The Gingerbread Man Loose in the School by Laura Murray illustrated by Mike Lowery, 2011
(Ages 4 – 8)
This book is a funny and silly way to introduce various teachers seen at many schools. Our story begins with a Gingerbread man being baked by children in a school. As soon as the oven dings, he jumps out of the pan and runs loose through the school meeting many different teachers along the way including the gym teacher, the nurse, the art teacher and the principal. I like this book because it is a nice conversation starter for parents explaining the different types of teachers their children can expect to meet in elementary school.
Amelia Bedelia’s First Day of School by Herman Parish illustrated by Lynne Avril, 2009
(Ages 4 – 8)
I grew up loving the Amelia Bedelia early readers and was thrilled to see her as a child starring in her own picture book. This pint-sized version of Amelia Bedelia is as literal minded as ever as she begins her first day of school with all kinds of hilarious mix ups. She confuses gym class with someone named Jim and when her teacher tells her to glue herself to the chair she uses glue to seal herself to the chair. Amelia Bedelia’s exuberance is contagious and even though you may have to explain a few of the jokes to children, they will love her and can’t help but get excited for their own first day of school. Another reason I love this book is because it shows children different activities they may be doing in school such as going to music class, making art projects, running around during recess and gym, and reading books in the school library.
This is the first book in the Amelia Bedelia picture book series. There are several others as well as numerous classic early chapter books and updated ones that have been recently published in the last few years. Lastly, there is also a new Amelia Bedelia chapter book series.
Flight School by Lita Judge, 2014
(Ages 4 – 8)
Many back to school books concentrate on the anxiety of starting school, but I love this book because it focuses on what school is all about: learning to soar. The story opens with a penguin entering flight school. When the teacher points out that penguins cannot fly, the penguin replies, “but I have the soul of an eagle”. Despite his many attempts, the penguin cannot in fact fly and prepares to depart brokenhearted. The teachers, however, refuse to give up. As all teachers do, they find a way to support their student, so that he does soar… at least for a little while. Many children may fail from time to time, but I hope that this tale of perseverance will reassure them that their caring teachers will not give up on them and will help them fulfill their own hopes and dreams.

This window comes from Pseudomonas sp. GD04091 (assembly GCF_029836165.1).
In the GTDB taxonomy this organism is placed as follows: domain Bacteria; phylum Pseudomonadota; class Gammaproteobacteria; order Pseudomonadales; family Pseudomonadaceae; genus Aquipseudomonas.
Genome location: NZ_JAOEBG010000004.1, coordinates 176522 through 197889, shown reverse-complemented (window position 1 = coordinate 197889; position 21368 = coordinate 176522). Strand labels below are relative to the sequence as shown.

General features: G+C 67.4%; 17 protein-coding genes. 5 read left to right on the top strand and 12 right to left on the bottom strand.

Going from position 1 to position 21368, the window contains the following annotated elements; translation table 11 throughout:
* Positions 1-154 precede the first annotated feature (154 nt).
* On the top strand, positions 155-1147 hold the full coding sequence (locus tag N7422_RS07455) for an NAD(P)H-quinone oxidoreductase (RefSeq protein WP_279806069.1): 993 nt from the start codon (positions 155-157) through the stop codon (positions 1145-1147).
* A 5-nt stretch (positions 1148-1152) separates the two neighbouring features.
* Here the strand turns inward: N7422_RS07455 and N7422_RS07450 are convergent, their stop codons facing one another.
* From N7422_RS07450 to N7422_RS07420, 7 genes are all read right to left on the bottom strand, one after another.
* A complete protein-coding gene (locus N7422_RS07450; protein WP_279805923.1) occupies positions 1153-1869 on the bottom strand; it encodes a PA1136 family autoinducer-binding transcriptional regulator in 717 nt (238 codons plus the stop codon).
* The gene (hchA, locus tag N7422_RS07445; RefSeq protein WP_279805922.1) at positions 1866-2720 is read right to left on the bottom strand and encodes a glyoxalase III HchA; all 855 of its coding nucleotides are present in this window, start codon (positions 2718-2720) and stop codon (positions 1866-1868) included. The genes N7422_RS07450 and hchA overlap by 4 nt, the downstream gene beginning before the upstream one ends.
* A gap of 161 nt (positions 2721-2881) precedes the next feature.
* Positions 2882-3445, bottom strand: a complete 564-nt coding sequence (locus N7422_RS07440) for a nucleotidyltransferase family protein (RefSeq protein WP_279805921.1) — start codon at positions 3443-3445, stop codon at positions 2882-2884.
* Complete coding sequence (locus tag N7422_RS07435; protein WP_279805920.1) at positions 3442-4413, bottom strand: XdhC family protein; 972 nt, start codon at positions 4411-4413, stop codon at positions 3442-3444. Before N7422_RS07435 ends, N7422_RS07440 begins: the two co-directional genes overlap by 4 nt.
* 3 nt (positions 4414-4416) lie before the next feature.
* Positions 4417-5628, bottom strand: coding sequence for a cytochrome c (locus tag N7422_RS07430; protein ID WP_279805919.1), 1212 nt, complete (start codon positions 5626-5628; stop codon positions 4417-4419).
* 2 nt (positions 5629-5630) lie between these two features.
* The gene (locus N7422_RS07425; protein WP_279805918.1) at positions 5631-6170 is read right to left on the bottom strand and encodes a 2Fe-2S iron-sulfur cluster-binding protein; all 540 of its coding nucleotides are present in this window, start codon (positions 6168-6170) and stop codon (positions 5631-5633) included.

My Teacher is a Monster (No I am Not) by Peter Brown, 2014
(Ages 4 – 9)
Bobby thinks his teacher, Mrs. Kirby, is a monster. She is green, growls and gnashes her teeth. When Bobby meets Mrs. Kirby outside of school at a park, however, he gets to see a different side of her. I love that this book humanizes teachers and allows students to realize that their teachers might not be as scary as they originally seem. This is a witty and hilarious read that is popular with many children.
Peter Brown is an award-winning children’s author and illustrator. Be sure to check out some of his other wonderful books. A few of my favorites include Mr. Tiger Goes Wild, Children Make Terrible Pets, The Curious Garden, and Creepy Carrots.
Natasha Wing’s Night Before series has become extremely popular and a go-to for many parents and teachers. Based on the poem, The Night Before Christmas, Wing changes the traditional rhymes to follow a group of excited and slightly nervous children as they prepare for their first day of school.
In The Night Before Preschool, most children are excited for their first day, but Billy can’t sleep. He is worried about making new friends. He initially hangs back as the other children play, but when a little girl shares her bunny with him at naptime he feels comforted and makes more of an effort.
In The Night Before Kindergarten, students anxiously prepare for their first day, but once the big day arrives the children begin having fun right away. Worried parents remain by the door until the teacher, Miss Sunrise, invites them in for one final hug good-bye. “The children all waved from the door of the school. ‘Don’t cry. Mom and Dad; kindergarten is cool!”
In The Night Before First Grade, a little girl envisions her first day of first grade with her best friend Jenny, but when they arrive at school, they discover they are in different classes. “We waved good-bye sadly and said, ‘See you later.’ I had to be brave because I’m a first-grader.” The girl enjoys her class and even makes a new friend. When she meets back up with Jenny, she discovers that first grade is going to be double the fun.